However, I must admit that it is nice to see a piece of Mythos fiction that features a protagonist who is fully aware of the myriad dangers of the void, but who is still skilful and disciplined enough to be able to effectively wield those powers without immediately turning insane or being mutated into a fleshy blob that can only scream telepathically. Sometimes it’s a good thing to buck the general trend of a genre, as long as it’s actually done properly – an excellent example is the Midnight Eye series of novels by my favourite author, William Meikle, which features a Glaswegian private detective who becomes embroiled in Lovecraftian shenanigans and can occasionally pull off a success without his mind being irreparably shattered. Another great example is the book that I’ve just finished reading, and is therefore the subject of this review – The Statement of Andrew Doran by Matthew Davenport. The titular Doran is a professor, mythologist and occultist who divides his time between studying various elements of the Lovecraftian deities and the cults who worship them, studying forbidden texts to understand the basis of the evils done by the deities, and fighting anyone foolish enough to try and use them for evil. He’s a fantastic creation, unashamedly in the style of iconic and archetypical adventurers such as Indiana Jones – someone not afraid to use guns, swords and his bare fists at times to fight foes trying to end the world through Lovecraftian means – not to mention a hefty dose of void magic when appropriate.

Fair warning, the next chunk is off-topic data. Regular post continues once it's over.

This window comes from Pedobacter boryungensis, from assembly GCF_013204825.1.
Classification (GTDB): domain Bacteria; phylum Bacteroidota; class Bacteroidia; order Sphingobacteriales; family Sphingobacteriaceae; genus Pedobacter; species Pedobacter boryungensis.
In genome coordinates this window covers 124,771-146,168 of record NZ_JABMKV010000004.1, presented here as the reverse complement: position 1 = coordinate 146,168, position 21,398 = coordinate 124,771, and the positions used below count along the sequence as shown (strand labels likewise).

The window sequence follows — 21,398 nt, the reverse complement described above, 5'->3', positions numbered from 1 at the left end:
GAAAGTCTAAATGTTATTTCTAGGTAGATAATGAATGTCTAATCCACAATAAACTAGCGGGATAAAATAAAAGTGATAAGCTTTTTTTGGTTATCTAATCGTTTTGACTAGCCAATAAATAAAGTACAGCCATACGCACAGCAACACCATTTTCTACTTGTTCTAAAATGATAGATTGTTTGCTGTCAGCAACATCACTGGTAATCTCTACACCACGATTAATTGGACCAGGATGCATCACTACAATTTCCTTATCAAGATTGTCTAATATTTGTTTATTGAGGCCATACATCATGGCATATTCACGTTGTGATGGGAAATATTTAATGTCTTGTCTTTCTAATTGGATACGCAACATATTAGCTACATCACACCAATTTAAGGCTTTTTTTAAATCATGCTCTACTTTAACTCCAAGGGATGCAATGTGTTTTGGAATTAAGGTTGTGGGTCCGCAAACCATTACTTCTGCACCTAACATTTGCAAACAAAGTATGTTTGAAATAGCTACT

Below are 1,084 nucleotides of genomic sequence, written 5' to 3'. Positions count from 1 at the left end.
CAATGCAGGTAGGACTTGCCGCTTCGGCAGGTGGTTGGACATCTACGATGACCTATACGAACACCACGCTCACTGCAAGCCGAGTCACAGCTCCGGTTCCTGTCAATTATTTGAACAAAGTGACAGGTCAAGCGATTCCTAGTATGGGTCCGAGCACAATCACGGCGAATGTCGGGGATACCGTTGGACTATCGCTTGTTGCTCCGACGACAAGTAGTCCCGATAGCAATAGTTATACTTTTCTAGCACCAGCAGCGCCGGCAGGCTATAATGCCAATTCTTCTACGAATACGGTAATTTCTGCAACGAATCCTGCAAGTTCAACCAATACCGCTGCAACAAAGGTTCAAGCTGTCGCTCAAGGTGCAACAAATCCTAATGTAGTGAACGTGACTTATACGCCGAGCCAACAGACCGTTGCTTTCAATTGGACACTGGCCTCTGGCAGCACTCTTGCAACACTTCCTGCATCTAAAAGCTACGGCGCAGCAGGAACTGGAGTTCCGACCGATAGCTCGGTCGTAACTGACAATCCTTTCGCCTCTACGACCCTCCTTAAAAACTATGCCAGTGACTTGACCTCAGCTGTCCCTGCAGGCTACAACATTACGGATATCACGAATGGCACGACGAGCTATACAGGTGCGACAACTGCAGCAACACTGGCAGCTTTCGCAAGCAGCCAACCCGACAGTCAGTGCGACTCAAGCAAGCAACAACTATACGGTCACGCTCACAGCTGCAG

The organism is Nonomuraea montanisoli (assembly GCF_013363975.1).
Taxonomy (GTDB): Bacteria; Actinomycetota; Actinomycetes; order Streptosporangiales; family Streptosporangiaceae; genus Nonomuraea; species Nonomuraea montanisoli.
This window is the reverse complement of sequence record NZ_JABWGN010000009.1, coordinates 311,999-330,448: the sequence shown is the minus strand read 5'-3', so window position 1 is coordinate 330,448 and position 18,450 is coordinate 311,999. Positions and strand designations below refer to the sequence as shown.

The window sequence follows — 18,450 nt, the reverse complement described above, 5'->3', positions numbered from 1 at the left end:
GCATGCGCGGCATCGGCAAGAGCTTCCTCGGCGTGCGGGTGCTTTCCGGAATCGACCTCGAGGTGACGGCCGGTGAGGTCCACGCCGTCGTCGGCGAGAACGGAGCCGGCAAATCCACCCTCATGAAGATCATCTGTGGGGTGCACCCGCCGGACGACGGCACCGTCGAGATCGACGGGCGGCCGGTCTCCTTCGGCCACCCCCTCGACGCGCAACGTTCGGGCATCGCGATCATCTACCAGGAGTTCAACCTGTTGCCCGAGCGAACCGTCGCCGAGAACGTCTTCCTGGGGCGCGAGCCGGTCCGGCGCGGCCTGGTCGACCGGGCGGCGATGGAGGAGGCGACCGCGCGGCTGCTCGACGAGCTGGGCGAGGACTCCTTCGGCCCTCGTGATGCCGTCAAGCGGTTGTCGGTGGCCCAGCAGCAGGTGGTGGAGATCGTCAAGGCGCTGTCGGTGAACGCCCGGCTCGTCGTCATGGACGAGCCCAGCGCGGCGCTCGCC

Set in the early 1940s during the Second World War, with the United States on the brink of joining the war against Germany and Japan, The Statement of Andrew Doran sees the professor pursue the Necronomicon when it is stolen from Miskatonic University by agents of the Nazi regime, fighting his way across Spain, France, Switzerland and Germany in an attempt to stop the nefarious Traum Kult from unleashing the apocalypse on Earth. Fast-paced, action-packed and extremely well-written, by the time I was half-way through the novel I was enjoying myself more than I have in quite some time. Because while we get fantastical, almost cinematic action sequences (a fight against undead Nazi soldiers while fighting through a heavily-armed convoy is a particular favourite of mine), and some of the genre’s obligatory dream-like sequences where entities such as Cthulhu are witnessed, there are also some intriguing ideas ventured by the author.